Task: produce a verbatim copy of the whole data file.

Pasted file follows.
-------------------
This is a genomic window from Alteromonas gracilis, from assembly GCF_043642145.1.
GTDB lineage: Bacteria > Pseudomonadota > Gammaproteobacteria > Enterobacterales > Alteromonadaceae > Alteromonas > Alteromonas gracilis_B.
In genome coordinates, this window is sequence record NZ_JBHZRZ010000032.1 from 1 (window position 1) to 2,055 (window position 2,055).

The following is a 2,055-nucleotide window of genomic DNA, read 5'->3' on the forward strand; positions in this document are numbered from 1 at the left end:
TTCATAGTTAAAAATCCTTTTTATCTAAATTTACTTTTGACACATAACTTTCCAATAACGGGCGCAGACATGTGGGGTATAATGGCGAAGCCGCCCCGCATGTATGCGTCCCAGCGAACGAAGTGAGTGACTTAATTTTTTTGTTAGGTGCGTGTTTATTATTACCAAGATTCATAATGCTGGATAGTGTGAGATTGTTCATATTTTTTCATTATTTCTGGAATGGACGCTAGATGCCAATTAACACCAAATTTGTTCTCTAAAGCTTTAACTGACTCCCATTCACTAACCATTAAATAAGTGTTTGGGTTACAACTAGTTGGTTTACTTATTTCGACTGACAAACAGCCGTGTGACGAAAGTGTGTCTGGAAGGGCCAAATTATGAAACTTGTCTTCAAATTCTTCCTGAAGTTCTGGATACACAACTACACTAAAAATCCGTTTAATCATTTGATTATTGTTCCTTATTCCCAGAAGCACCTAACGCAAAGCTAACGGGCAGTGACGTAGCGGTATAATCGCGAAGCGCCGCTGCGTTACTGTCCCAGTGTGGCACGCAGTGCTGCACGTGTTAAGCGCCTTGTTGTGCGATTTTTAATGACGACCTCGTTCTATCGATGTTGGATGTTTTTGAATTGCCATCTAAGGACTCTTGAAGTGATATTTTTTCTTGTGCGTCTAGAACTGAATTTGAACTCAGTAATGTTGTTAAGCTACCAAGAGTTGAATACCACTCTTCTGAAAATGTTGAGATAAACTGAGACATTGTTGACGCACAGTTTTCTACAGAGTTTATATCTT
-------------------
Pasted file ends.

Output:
This is a genomic window from Alteromonas gracilis, from assembly GCF_043642145.1.
GTDB lineage: Bacteria > Pseudomonadota > Gammaproteobacteria > Enterobacterales > Alteromonadaceae > Alteromonas > Alteromonas gracilis_B.
In genome coordinates, this window is sequence record NZ_JBHZRZ010000032.1 from 1 (window position 1) to 2,055 (window position 2,055).

The following is a 2,055-nucleotide window of genomic DNA, read 5'->3' on the forward strand; positions in this document are numbered from 1 at the left end:
TTCATAGTTAAAAATCCTTTTTATCTAAATTTACTTTTGACACATAACTTTCCAATAACGGGCGCAGACATGTGGGGTATAATGGCGAAGCCGCCCCGCATGTATGCGTCCCAGCGAACGAAGTGAGTGACTTAATTTTTTTGTTAGGTGCGTGTTTATTATTACCAAGATTCATAATGCTGGATAGTGTGAGATTGTTCATATTTTTTCATTATTTCTGGAATGGACGCTAGATGCCAATTAACACCAAATTTGTTCTCTAAAGCTTTAACTGACTCCCATTCACTAACCATTAAATAAGTGTTTGGGTTACAACTAGTTGGTTTACTTATTTCGACTGACAAACAGCCGTGTGACGAAAGTGTGTCTGGAAGGGCCAAATTATGAAACTTGTCTTCAAATTCTTCCTGAAGTTCTGGATACACAACTACACTAAAAATCCGTTTAATCATTTGATTATTGTTCCTTATTCCCAGAAGCACCTAACGCAAAGCTAACGGGCAGTGACGTAGCGGTATAATCGCGAAGCGCCGCTGCGTTACTGTCCCAGTGTGGCACGCAGTGCTGCACGTGTTAAGCGCCTTGTTGTGCGATTTTTAATGACGACCTCGTTCTATCGATGTTGGATGTTTTTGAATTGCCATCTAAGGACTCTTGAAGTGATATTTTTTCTTGTGCGTCTAGAACTGAATTTGAACTCAGTAATGTTGTTAAGCTACCAAGAGTTGAATACCACTCTTCTGAAAATGTTGAGATAAACTGAGACATTGTTGACGCACAGTTTTCTACAGAGTTTATATCTT